Evan Hackel

“Engagement” is a fairly common buzzword nowadays, both in business and everyday jargon. But what does it really mean? And in business, is it enough?

Think about the fans who root for a particular professional sports team, they are certainly engaged. They scour the sports pages for news about their team, they willingly don head-to-toe team apparel at the game, and the root at the top of their lungs. Yet no one from the team calls them up for their input on what free agents they should look to acquire next. They’re close to the action, but not part of it.

There’s a similar situation in business. You want your employees to be engaged. You want them to passionately root for the company. You want them to don your figurative apparel with pride – and in my opinion there are going to be times when you invite them to participate in the next round of draft picks.

So how do you win their heart and soul?

It starts with top management being transparent, sharing the company’s vision and goals, and telling people what to do and what’s happening. But I’m here to suggest that real engagement goes beyond this. There exists a level of engagement where employees go beyond rallying for the team – a place where they dedicate their heart and soul to the company.

I Have Seen the Higher Level

I ran a company called Flooring America that the company I worked for, CCA Global Partners, had bought out of bankruptcy. The owners of Flooring America franchises were incredibly unhappy that we were there. They had just gone into bankruptcy. We, the company that bought them, had been their main competitor. There was a lack of trust. It was as if McDonalds had bought Burger King. The opposition we were encountering was fierce.

Furthermore, CCA Global had very little time to win over the Flooring America franchises owners. Per the court order, they were free to leave after a year. They couldn’t use the company name if they did, but they could stay in the flooring business.

Our management team had to take an incredibly unhappy group of people and find a way to win their hearts, minds and souls. What did we do? We worked with them to involve all the storeowners – all the employees of the company – to build a strategic vision and plan.

We had town hall meetings all around the country. We surveyed of employees. We held workshops with employees to get their input. We talked to suppliers to get their input too, so that everybody was part of the process. We also created an advisory council of Flooring America owners and let them meet and make recommendations to us.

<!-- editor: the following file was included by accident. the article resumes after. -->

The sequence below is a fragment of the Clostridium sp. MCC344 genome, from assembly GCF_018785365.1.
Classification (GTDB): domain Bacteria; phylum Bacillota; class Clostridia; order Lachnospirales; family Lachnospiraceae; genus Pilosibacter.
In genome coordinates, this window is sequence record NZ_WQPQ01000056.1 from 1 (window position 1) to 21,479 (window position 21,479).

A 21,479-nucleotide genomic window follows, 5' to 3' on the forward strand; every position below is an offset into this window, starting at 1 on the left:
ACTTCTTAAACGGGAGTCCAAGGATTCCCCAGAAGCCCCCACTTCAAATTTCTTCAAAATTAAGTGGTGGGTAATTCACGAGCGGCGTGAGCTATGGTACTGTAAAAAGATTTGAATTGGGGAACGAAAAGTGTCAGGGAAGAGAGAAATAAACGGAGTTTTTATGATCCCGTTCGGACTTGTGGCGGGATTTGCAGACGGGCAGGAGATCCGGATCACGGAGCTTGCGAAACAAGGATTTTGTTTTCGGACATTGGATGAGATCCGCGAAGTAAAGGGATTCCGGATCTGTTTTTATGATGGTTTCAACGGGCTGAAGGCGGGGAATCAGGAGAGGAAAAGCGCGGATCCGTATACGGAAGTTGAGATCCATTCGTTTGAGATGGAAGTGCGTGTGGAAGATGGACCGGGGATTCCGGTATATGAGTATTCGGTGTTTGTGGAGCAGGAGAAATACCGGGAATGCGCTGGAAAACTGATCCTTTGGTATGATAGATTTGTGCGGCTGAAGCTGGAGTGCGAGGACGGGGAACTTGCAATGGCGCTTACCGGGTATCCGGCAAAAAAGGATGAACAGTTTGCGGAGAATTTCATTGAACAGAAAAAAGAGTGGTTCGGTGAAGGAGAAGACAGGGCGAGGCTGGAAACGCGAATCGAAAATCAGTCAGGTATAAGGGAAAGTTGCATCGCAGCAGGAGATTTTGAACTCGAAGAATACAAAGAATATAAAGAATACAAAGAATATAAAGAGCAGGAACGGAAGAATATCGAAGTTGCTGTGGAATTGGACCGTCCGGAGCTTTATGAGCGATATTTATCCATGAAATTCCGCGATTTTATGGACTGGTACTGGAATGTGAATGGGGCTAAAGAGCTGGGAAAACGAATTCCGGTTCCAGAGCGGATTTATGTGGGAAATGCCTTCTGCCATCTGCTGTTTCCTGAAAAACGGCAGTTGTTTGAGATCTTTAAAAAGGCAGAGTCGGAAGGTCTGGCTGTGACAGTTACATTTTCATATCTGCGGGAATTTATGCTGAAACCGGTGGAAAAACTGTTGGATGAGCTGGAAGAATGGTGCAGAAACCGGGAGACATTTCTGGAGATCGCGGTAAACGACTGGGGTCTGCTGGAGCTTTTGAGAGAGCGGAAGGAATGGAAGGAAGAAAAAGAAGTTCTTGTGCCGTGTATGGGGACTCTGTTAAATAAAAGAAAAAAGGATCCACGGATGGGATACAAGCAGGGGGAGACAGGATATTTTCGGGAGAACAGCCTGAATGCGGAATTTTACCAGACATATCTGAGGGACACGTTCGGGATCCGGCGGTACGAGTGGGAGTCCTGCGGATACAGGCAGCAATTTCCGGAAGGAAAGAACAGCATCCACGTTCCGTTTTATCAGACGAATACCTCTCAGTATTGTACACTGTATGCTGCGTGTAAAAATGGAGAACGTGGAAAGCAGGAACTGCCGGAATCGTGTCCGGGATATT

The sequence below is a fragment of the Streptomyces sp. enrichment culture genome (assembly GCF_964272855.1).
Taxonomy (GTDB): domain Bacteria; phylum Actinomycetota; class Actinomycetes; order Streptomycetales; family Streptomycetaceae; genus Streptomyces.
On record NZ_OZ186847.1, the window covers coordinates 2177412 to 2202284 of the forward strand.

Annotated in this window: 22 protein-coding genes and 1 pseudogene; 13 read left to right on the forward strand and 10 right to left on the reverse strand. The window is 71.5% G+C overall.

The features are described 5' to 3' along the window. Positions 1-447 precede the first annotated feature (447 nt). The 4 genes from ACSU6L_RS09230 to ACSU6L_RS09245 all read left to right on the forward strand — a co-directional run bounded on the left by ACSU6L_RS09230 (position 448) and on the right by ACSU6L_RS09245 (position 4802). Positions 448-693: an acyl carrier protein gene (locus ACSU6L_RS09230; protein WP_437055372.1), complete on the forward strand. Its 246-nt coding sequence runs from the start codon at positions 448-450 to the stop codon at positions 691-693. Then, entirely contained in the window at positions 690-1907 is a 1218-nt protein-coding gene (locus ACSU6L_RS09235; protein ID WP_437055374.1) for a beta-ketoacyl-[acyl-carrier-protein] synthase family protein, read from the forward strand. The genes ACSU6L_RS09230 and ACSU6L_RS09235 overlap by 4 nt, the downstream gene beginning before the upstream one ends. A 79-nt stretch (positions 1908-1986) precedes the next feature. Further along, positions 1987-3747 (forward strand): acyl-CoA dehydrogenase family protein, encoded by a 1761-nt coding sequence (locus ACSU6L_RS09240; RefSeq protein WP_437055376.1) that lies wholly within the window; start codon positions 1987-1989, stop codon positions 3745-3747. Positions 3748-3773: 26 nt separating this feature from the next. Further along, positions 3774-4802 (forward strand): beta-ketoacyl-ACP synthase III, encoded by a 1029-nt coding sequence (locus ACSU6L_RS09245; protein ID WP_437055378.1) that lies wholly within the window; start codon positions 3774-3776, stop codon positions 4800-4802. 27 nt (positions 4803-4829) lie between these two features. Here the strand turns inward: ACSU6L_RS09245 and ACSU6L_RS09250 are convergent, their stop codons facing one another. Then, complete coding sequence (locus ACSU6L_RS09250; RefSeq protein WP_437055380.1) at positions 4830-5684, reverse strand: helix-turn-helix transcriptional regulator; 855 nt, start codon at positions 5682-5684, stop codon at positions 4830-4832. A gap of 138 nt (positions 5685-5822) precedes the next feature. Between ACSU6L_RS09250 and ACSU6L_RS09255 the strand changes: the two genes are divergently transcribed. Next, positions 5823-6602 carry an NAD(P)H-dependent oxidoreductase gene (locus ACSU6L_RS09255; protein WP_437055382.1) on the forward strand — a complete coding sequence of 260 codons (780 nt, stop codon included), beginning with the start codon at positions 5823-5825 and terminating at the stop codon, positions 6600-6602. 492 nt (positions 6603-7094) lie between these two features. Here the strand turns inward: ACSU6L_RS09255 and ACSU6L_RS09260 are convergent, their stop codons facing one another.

The result was that 200 out of 202 owners decided to stay. And then results got even better. In the next four years, the company went from system-wide sales of $700 million to $2 billion. The same-store sales had increased to more than twice the industry average. And the store count doubled.


We had won the hearts, minds and souls of people at Flooring America. We had built a culture of Ingagement. Everyone felt ownership and responsibility for the future success of the organization. We wooed, we earned their hearts and their trust – and we had a fanatical team to show for it.


If we had simply locked the management team in a room, built a plan, and then gone around and paraded it in front of everyone, that would have created engagement. That might have allowed the company some growth, maybe even short-lived success, but Ingagement allowed the company to thrive. After all, when a plan is simply delivered to people – one that they did not help create – their first reaction is, “What’s wrong with this . . . what’s the hidden agenda?” Why? Because that’s the way people think when they are not part of the process.

Engagement does have its perks. Given my experience, most companies utilize the “Mushroom Approach” where they keep everyone in the dark and feed them manure. Engagement is good, but Ingagement is better. Ingagement supercharges the organization by winning over the hearts, minds and souls of employees.

When Ingagement Doesn’t Happen – Leaders Lack the Guts!

The real reason we don’t see true Ingagement happening widely is that leaders are fearful. They are fearful that will look weak when they ask for help, they are fearful they will lose the confidence of the team if they don’t have all the answers – and they are fearful that someone else may have an idea better than theirs.

From my experience the opposite is true. People see strength in leaders who want help and input, and they see strength in leaders who are willing to shift when a better idea comes up. People see true leadership when they see a leader who cares about them.

Engagement has been well documented in research conducted by Gallup, which has long investigated the impact of engagement on organizational performance. To cite just one recent example, an article by Chris Groscurth and Stephen Shields in the June 7 Gallup Business Journal, “Managing in Touch Financial Times: Does Engagement Help?” documents that engaging front-line managers is critical to organizational performance. Also, that taking pains to manage engagement at all levels is a key to remaining profitable in challenging times.

When you win the hearts, minds and souls of your employees, customers, and vendors, you create amazing results. In my own business, by implementing Ingagement we took a stagnant $3 million company to $25 million in four years. At CCA Global Partners where I worked for 20 years and was the fifth employee, we grew system-wide sales in 20 years from those of a small company to over $10 billion.

Now that is the power of true Ingagement. I urge you to Ingage your people and experience it too.



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